Given our experience with other clients who are caregivers and knowing the stress it puts on their health, we were worried about both Bob and Ann’s health. Initially, Bob said he was fine and didn’t need any help. He just had a rough night and needed “to vent.” Soon thereafter though, Bob agreed to meet with us to understand his options. We encouraged him to bring his children to the meeting. They needed to know the magnitude of their mother’s diagnosis and be there to support their father. Bob agreed. During the first meeting with Bob and his children, we discussed our network of caregiving coordinators and the services they provide. Until our discussion, Bob had not realized that he had given up all his hobbies and the things he loved doing because he didn’t feel comfortable leaving Ann alone for too long. He had not seen his grandson play basketball for the entire season and prior to Ann’s diagnosis, he rarely missed a game. We explained that as an initial step, a care coordinator could bring in companion care for Ann to allow Bob to enjoy some time out of the house. The care coordinator could also arrange higher level services as required. All of this would provide Bob with some respite time to take care of his health, so that he could be a better caretaker to Ann when he was with her. Another alternative we discussed was the possibility of Bob and Ann moving together to a care facility. Bob didn’t realize that he could live an independent life at the same place where Ann was receiving care. This would satisfy their goal of living their lives together for as long as possible. We showed Bob how all these options were financially viable for him. We also explained our system to help pay his and Ann’s bills, suggesting that taking the responsibility off his plate would give him more time to care for Ann and do the things he enjoyed.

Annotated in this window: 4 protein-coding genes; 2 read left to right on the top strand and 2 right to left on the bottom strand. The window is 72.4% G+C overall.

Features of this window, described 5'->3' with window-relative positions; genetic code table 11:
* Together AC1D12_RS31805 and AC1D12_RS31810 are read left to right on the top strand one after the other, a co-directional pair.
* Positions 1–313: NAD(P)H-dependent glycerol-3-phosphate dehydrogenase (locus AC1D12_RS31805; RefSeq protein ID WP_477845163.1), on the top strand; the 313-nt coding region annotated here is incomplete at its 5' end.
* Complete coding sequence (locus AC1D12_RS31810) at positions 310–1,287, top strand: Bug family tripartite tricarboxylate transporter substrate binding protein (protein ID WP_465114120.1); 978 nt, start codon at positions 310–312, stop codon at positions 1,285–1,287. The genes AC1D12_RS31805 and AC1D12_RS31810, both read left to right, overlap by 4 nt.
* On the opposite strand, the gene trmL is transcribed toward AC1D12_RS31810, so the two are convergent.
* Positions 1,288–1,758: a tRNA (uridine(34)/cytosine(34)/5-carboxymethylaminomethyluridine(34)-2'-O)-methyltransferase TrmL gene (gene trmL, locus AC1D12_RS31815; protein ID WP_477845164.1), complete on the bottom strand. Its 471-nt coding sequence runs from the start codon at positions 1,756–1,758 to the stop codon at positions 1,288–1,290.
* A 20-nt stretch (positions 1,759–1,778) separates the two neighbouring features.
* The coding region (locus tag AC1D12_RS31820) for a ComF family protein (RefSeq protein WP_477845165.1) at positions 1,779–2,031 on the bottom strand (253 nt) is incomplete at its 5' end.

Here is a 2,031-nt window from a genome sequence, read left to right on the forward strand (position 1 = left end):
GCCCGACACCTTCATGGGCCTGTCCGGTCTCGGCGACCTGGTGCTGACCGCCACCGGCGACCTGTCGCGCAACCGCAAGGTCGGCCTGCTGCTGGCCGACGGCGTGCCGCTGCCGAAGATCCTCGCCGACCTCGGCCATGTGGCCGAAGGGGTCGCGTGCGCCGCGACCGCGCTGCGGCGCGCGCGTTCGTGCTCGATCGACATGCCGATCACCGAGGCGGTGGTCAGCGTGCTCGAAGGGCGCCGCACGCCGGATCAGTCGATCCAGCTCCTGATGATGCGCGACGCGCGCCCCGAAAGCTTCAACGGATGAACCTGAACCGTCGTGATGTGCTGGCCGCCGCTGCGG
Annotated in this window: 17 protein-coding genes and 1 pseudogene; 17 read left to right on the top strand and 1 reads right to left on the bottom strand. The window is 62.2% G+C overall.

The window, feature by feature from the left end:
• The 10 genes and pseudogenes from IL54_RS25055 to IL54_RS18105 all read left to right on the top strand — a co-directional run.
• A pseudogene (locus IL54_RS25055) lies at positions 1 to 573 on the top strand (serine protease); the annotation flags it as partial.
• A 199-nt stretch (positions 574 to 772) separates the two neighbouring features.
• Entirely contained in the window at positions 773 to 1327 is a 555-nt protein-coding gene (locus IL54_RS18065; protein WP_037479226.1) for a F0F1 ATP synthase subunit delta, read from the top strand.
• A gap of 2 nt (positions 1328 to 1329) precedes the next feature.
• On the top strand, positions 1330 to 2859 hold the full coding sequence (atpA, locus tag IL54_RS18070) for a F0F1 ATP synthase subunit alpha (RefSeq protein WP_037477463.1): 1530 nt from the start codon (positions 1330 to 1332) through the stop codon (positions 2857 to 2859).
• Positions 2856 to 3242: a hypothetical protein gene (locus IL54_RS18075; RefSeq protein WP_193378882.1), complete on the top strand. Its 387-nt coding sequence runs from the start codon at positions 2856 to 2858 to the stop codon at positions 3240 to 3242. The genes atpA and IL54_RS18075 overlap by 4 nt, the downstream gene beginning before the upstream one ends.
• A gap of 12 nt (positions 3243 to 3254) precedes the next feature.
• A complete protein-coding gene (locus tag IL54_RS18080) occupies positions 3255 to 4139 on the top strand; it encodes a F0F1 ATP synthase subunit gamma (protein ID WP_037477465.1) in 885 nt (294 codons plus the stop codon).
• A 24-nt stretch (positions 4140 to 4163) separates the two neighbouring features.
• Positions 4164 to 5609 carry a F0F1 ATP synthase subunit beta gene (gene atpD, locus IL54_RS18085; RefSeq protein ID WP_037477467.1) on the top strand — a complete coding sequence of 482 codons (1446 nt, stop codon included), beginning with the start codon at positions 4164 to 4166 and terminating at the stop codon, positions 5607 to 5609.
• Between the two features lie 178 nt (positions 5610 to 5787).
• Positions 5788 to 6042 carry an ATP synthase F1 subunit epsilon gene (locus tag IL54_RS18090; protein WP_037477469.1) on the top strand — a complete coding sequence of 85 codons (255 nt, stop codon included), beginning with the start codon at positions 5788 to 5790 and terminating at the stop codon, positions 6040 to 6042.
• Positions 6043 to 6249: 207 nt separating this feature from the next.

Execution and Results
Initially, Bob was hesitant to take any action. But relying on our advice, he did follow up with a care coordinator. He started out small. Allowing a care companion to come to their home two nights a week for a few hours while he watched his grandchildren’s sporting events. He came home to see Ann had eaten dinner, was bathed and comfortable with her caregiver. He agreed to allow us to pay the care coordinator fee directly from his account, so he didn’t need to worry about the invoice. We met with him once a month to review the bills, discuss how Ann was doing and how the care coordinator was working out for him and Ann. He also started exploring assisted living facilities with his son. Today, Bob has a plan in place to care for Ann, now and in the future, as their needs require. He also has a support team in place: his children, a care coordinator and Arbor Trust.
This case study is provided for illustrative purposes only to provide an example of the Firm’s process and methodology. Past performance is no guarantee of future results. The results portrayed in this case study are not representative of all of the Firm’s clients or the clients’ experiences. Different types of investments involve varying degrees of risk, and actual results may vary materially than those portrayed herein. Therefore, it should not be assumed that the future results of any specific investment or investment strategy will be profitable or equal the results portrayed herein. An individual’s experience may vary based on his or her individual circumstances and there can be no assurance that the Firm will be able to achieve similar results in comparable situations. No portion of this case study is to be interpreted as a testimonial or endorsement of the Firm’s investment advisory services and it is not known whether the Firm’s clients whose amalgamations the testimonials are based upon approve of the Firm or its services. The information contained herein should not be construed as personalized investment advice. Please contact us for additional information with respect to the strategies and/or investments described herein.